The case of two Montreal college students who earlier this week were arraigned on terrorism-related charges will continue in court on Monday.
Sabrine Djaermane and El-Mahdi Jamali are accused of intending to leave Canada to commit a terrorist act abroad, but Radio-Canada has reported that they may have been preparing to act much closer to home.
A date for a bail hearing was to be set on Friday, but a delay in the prosecution's delivery of evidence to the defence means that will be postponed until Monday.
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The two 18-year-olds were arrested April 14 after allegedly trying to go to Syria to join jihadists there. They are facing charges of leaving Canada to commit a terrorist act and building or possessing explosives.
Radio-Canada has reported that officers found ingredients in Jamali's family home that could be used to make an explosive device, including a pressure cooker and other materials similar to what was used in the Boston Marathon bombings.
The sister of one of the accused also told police she heard one of the two teens say, "'If we can't go there, we'll do it here.'"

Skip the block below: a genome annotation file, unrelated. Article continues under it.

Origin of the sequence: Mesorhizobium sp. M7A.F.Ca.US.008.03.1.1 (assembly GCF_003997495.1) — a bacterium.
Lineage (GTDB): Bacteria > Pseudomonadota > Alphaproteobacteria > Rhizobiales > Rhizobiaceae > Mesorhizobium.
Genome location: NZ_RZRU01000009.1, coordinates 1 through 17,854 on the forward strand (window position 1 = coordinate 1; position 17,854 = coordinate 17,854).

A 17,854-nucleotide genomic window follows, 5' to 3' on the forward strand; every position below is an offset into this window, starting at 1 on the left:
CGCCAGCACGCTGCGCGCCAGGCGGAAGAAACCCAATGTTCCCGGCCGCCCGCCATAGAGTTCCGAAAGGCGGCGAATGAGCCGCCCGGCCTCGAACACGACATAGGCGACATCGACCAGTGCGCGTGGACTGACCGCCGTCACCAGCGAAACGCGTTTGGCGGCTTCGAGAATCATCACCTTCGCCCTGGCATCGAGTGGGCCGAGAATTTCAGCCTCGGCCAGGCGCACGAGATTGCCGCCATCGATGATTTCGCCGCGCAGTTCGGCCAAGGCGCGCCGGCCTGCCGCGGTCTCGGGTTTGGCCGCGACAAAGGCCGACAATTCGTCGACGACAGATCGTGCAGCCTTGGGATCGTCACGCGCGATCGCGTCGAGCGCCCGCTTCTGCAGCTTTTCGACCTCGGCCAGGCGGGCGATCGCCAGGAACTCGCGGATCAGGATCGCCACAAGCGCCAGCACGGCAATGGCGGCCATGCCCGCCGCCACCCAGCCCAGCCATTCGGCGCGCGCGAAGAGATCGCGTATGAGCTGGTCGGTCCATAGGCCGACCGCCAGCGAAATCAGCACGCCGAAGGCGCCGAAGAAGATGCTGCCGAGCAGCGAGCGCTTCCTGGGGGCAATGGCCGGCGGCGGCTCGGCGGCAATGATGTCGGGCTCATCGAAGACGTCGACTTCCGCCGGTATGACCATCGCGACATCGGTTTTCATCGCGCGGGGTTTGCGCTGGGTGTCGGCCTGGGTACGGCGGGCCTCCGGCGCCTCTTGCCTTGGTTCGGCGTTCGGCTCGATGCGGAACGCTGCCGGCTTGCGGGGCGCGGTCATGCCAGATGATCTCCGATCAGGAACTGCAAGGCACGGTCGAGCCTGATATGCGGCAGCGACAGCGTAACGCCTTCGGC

Nothing suspicious was found in the school locker that the teens shared, according to Radio-Canada.
Some insight into teens' lives
Police also discovered Djaermane and Jamali had recently signed a lease on an apartment in the Montreal borough of Hochelaga-Maisonneuve. Their lease extended until July 2016, and they had paid more than $2,000 for the months of April and May up front in cash.
Radio-Canada reported that the young couple had told their friends they had just gotten married and wanted to leave their families.
Jamali had reportedly left school to work, earning money for his and Djaermane's new life together. He intended to return to college in the fall.
Djaermane had just begun studying nursing at a Quebec post-secondary institution.
Connection to suspected jihadists
Radio-Canada has also established that there are ties between the couple and two other youths who went to Turkey in mid-January, namely that they all attended the same Montreal high school.
Djaermane is reported to have been in the same class as one of the youths believed to have joined Syrian jihadists.
Jamali also allegedly cultivated an online relationship with the same student. That student had been in direct contact with four of the seven young Quebecers who left for Turkey in January.